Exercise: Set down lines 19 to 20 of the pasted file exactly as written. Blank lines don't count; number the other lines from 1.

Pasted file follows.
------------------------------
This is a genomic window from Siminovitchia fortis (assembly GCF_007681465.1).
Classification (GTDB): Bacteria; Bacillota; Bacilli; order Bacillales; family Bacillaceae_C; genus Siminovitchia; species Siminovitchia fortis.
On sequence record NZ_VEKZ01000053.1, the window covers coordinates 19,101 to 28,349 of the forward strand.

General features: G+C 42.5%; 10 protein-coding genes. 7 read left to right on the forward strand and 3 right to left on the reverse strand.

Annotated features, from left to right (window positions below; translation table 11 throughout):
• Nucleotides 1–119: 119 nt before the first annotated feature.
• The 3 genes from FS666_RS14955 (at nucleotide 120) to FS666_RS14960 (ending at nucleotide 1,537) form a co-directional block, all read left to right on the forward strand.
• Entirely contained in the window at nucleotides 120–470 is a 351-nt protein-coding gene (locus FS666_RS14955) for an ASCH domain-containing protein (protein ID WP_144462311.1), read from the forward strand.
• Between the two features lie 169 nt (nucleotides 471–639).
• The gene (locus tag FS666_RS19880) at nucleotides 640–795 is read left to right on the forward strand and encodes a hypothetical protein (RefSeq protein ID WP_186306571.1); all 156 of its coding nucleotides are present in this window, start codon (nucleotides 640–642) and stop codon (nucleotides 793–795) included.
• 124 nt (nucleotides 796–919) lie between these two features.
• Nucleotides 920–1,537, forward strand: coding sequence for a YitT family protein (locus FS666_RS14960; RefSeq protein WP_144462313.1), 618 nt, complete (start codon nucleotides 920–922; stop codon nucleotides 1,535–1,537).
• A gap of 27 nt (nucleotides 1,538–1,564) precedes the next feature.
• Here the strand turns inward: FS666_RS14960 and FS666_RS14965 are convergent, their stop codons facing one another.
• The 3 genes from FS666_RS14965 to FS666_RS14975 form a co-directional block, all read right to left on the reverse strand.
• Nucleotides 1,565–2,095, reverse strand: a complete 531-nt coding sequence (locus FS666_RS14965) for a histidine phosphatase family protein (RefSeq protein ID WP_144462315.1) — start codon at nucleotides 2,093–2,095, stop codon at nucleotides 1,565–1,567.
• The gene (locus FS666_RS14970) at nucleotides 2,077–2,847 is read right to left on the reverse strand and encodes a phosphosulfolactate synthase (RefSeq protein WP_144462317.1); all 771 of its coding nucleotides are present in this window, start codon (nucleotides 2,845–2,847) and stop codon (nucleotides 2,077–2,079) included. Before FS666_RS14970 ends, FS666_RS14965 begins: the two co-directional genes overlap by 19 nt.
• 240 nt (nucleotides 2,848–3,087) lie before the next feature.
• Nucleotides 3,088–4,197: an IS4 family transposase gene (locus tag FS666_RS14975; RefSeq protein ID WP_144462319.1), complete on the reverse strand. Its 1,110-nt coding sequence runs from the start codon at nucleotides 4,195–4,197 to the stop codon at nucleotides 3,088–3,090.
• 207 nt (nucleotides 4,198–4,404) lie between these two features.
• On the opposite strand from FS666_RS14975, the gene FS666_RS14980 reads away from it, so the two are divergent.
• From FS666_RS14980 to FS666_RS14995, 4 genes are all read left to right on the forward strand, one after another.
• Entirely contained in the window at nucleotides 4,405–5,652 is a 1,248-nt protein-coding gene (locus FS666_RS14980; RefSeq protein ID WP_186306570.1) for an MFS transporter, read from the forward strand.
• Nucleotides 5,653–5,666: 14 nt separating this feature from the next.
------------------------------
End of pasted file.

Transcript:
• Nucleotides 3,088–4,197: an IS4 family transposase gene (locus tag FS666_RS14975; RefSeq protein ID WP_144462319.1), complete on the reverse strand. Its 1,110-nt coding sequence runs from the start codon at nucleotides 4,195–4,197 to the stop codon at nucleotides 3,088–3,090.
• 207 nt (nucleotides 4,198–4,404) lie between these two features.